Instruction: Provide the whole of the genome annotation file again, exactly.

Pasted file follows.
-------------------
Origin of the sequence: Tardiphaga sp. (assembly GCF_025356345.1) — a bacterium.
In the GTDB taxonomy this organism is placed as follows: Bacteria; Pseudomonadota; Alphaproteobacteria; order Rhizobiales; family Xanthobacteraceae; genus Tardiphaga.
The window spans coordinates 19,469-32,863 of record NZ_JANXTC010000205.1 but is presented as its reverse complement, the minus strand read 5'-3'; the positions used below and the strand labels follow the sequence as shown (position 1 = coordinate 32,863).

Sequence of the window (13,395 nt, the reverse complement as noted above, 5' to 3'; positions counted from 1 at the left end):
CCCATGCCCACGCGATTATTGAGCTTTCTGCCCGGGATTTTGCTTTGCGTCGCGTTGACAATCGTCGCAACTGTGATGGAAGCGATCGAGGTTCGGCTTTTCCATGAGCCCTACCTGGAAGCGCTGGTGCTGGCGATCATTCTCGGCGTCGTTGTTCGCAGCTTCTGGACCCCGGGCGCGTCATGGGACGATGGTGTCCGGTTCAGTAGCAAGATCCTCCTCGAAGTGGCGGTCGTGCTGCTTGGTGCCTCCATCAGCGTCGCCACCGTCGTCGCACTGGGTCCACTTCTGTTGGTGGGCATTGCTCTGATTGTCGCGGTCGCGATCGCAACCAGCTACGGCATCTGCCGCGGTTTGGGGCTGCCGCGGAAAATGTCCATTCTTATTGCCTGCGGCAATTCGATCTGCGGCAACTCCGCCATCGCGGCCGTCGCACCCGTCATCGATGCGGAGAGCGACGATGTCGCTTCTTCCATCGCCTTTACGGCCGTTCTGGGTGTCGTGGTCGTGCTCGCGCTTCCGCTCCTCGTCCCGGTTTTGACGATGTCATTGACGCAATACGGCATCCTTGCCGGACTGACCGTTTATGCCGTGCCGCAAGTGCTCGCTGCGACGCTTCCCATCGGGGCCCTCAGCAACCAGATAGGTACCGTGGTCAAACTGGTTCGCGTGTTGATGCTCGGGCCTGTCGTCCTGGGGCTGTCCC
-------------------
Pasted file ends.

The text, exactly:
Origin of the sequence: Tardiphaga sp. (assembly GCF_025356345.1) — a bacterium.
In the GTDB taxonomy this organism is placed as follows: Bacteria; Pseudomonadota; Alphaproteobacteria; order Rhizobiales; family Xanthobacteraceae; genus Tardiphaga.
The window spans coordinates 19,469-32,863 of record NZ_JANXTC010000205.1 but is presented as its reverse complement, the minus strand read 5'-3'; the positions used below and the strand labels follow the sequence as shown (position 1 = coordinate 32,863).

Sequence of the window (13,395 nt, the reverse complement as noted above, 5' to 3'; positions counted from 1 at the left end):
CCCATGCCCACGCGATTATTGAGCTTTCTGCCCGGGATTTTGCTTTGCGTCGCGTTGACAATCGTCGCAACTGTGATGGAAGCGATCGAGGTTCGGCTTTTCCATGAGCCCTACCTGGAAGCGCTGGTGCTGGCGATCATTCTCGGCGTCGTTGTTCGCAGCTTCTGGACCCCGGGCGCGTCATGGGACGATGGTGTCCGGTTCAGTAGCAAGATCCTCCTCGAAGTGGCGGTCGTGCTGCTTGGTGCCTCCATCAGCGTCGCCACCGTCGTCGCACTGGGTCCACTTCTGTTGGTGGGCATTGCTCTGATTGTCGCGGTCGCGATCGCAACCAGCTACGGCATCTGCCGCGGTTTGGGGCTGCCGCGGAAAATGTCCATTCTTATTGCCTGCGGCAATTCGATCTGCGGCAACTCCGCCATCGCGGCCGTCGCACCCGTCATCGATGCGGAGAGCGACGATGTCGCTTCTTCCATCGCCTTTACGGCCGTTCTGGGTGTCGTGGTCGTGCTCGCGCTTCCGCTCCTCGTCCCGGTTTTGACGATGTCATTGACGCAATACGGCATCCTTGCCGGACTGACCGTTTATGCCGTGCCGCAAGTGCTCGCTGCGACGCTTCCCATCGGGGCCCTCAGCAACCAGATAGGTACCGTGGTCAAACTGGTTCGCGTGTTGATGCTCGGGCCTGTCGTCCTGGGGCTGTCCC